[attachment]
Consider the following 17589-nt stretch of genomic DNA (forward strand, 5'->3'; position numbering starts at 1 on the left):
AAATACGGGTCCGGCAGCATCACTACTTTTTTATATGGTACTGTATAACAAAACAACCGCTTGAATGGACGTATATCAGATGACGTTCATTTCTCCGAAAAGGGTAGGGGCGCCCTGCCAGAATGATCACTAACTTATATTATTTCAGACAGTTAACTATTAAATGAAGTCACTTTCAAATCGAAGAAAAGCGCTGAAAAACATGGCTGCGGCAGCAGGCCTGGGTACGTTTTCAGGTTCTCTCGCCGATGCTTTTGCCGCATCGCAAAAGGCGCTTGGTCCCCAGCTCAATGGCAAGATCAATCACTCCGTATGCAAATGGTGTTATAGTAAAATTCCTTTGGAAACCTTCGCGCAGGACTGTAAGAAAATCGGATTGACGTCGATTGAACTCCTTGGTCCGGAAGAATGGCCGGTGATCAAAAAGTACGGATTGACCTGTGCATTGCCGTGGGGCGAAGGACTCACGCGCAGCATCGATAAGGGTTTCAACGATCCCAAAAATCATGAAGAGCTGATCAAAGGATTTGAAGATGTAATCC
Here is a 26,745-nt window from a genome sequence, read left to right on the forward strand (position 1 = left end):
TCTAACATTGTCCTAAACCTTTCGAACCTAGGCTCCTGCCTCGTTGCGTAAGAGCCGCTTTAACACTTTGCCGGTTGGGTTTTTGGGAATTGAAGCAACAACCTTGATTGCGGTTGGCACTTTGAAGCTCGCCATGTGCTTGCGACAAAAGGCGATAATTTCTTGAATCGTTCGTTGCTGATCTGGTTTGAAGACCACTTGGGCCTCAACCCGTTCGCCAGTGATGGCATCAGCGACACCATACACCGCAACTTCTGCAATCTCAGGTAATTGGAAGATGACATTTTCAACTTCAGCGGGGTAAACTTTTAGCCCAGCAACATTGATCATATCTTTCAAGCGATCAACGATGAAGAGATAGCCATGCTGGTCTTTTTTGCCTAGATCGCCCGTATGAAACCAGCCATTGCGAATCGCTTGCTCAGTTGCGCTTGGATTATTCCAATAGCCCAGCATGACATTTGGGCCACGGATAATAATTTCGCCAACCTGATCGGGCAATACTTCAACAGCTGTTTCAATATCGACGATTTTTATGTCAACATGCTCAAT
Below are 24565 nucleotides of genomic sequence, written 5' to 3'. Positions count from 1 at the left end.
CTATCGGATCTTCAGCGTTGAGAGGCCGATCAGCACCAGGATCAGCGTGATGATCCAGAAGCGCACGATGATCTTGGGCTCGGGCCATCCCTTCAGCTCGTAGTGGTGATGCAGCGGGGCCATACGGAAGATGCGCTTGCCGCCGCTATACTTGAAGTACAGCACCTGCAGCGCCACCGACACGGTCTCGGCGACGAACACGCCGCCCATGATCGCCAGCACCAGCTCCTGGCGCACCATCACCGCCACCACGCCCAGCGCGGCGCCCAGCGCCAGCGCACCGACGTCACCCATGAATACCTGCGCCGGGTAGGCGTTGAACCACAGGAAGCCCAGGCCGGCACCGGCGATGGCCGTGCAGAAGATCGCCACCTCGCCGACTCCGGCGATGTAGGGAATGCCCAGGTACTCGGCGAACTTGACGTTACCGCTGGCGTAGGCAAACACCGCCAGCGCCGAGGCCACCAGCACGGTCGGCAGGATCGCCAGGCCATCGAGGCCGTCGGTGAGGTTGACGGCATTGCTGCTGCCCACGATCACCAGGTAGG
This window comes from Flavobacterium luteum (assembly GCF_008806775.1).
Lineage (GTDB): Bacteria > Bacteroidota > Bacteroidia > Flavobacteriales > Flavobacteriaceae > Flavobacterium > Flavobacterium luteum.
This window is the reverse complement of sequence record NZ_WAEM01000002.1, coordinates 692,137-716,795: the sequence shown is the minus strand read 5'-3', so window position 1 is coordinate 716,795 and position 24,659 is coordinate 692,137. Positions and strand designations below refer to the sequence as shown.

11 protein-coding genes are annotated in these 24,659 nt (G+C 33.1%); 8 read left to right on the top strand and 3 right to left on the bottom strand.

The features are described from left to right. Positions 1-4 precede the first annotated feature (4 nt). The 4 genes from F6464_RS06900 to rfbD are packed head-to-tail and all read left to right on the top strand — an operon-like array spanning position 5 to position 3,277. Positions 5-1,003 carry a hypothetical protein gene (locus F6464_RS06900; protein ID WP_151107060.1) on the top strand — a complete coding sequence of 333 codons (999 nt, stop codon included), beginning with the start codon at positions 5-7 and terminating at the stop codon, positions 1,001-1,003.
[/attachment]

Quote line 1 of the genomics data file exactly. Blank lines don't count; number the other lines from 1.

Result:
Consider the following 17589-nt stretch of genomic DNA (forward strand, 5'->3'; position numbering starts at 1 on the left):